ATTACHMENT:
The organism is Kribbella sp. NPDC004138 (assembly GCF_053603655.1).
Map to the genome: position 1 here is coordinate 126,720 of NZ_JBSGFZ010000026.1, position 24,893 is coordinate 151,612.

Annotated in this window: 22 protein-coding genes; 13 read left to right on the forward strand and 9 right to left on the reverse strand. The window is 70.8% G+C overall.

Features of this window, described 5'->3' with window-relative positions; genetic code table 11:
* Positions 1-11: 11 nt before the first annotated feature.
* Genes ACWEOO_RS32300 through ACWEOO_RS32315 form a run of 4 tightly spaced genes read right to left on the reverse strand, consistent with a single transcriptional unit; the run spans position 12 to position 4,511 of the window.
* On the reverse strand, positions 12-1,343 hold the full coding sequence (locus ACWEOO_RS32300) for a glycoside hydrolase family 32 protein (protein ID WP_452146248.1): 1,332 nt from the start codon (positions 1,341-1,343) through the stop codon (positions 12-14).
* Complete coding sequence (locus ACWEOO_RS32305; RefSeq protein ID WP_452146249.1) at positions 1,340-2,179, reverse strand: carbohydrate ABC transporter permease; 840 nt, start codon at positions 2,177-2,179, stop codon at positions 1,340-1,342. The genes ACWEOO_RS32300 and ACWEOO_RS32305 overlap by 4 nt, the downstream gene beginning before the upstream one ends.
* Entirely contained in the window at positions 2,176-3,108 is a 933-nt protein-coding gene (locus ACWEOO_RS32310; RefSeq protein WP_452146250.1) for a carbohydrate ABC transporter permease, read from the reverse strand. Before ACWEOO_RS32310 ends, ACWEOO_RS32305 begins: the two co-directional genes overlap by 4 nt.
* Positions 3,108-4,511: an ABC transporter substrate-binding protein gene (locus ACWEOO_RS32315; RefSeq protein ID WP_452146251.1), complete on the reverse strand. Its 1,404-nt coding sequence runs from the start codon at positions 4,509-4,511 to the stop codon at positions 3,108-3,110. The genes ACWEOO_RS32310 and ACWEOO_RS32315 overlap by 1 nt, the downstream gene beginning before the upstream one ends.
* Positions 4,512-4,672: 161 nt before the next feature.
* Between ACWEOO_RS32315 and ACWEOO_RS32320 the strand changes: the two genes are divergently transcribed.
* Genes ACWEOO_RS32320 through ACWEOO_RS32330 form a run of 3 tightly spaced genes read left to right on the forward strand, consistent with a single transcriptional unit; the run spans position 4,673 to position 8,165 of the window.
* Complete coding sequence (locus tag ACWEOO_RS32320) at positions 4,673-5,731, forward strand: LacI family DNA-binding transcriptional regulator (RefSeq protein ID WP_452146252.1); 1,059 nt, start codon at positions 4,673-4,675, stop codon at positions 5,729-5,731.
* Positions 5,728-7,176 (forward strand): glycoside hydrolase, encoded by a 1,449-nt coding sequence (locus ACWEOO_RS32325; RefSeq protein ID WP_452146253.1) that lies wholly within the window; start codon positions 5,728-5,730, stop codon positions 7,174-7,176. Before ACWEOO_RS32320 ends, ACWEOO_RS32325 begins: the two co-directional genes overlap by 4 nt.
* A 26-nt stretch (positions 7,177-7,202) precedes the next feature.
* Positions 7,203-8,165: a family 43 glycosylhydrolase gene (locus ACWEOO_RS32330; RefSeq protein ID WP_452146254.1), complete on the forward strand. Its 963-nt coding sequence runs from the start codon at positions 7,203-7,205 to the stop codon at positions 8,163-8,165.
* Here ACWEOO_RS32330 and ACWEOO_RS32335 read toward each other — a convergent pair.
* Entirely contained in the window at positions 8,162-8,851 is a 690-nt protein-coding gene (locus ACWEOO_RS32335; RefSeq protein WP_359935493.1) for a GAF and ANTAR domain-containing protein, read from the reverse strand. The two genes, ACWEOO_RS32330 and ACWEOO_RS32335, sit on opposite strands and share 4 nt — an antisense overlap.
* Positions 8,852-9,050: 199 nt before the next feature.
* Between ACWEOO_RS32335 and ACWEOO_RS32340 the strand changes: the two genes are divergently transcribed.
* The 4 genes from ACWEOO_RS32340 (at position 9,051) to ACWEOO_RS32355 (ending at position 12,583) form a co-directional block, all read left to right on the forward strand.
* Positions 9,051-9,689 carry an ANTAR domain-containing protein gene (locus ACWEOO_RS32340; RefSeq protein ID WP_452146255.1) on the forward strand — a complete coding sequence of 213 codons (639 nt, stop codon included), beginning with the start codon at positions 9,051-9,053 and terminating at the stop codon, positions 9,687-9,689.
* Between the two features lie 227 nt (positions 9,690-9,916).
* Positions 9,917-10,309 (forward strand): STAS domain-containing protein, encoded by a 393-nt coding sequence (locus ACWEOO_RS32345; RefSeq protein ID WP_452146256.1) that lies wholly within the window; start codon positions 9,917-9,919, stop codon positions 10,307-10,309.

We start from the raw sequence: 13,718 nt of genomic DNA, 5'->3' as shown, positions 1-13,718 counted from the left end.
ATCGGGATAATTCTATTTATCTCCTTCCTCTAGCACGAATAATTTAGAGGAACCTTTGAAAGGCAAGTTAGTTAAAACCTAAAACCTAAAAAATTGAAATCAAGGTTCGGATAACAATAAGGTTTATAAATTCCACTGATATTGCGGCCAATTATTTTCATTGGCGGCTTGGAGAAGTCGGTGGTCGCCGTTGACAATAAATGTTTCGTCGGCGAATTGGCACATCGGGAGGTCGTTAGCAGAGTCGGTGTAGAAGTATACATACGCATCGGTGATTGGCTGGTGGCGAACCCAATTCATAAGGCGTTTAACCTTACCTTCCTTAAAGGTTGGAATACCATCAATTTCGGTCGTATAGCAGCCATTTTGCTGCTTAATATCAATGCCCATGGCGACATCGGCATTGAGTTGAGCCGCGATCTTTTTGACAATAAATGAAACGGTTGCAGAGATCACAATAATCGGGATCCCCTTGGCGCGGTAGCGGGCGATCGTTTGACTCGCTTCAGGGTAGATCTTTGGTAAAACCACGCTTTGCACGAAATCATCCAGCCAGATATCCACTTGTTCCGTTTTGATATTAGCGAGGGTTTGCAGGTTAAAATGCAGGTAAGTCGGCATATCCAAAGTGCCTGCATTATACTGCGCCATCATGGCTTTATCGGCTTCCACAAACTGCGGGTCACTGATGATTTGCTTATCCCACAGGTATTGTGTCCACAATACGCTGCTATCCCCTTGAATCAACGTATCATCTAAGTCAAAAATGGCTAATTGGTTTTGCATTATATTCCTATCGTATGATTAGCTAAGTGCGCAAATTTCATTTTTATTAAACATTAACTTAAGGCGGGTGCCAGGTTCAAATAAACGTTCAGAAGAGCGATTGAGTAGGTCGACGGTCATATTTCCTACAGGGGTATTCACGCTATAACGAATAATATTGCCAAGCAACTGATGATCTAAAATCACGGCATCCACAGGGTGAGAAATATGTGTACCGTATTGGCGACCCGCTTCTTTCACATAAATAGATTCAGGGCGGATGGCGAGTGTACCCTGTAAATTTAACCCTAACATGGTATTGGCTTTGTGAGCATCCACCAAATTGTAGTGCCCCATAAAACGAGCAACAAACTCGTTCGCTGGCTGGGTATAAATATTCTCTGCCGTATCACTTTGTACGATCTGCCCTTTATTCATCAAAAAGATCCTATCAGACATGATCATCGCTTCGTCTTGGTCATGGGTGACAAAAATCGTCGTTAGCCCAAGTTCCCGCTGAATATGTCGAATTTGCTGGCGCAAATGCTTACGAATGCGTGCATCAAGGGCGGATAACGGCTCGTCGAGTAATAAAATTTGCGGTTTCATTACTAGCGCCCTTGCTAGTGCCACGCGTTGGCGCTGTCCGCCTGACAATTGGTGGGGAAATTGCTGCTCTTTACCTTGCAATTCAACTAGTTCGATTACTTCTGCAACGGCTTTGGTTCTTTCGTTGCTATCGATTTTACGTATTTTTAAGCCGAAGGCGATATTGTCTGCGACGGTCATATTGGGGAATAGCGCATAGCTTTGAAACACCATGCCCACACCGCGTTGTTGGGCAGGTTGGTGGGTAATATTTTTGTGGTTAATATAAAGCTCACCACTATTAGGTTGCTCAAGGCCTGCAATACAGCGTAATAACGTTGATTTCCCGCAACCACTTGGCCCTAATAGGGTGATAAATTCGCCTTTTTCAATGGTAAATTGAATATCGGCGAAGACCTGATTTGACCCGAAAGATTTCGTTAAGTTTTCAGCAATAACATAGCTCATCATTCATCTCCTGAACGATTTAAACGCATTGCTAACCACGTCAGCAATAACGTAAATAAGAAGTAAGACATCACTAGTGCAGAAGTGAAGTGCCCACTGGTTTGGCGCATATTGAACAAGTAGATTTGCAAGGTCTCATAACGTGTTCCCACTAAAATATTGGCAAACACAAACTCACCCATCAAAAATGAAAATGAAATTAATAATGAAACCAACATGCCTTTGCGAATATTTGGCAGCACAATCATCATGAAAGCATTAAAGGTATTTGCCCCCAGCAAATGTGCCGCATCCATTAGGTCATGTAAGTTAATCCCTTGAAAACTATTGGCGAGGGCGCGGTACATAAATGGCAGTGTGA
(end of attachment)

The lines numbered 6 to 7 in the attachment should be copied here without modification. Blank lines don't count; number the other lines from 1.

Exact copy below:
* Genes ACWEOO_RS32300 through ACWEOO_RS32315 form a run of 4 tightly spaced genes read right to left on the reverse strand, consistent with a single transcriptional unit; the run spans position 12 to position 4,511 of the window.
* On the reverse strand, positions 12-1,343 hold the full coding sequence (locus ACWEOO_RS32300) for a glycoside hydrolase family 32 protein (protein ID WP_452146248.1): 1,332 nt from the start codon (positions 1,341-1,343) through the stop codon (positions 12-14).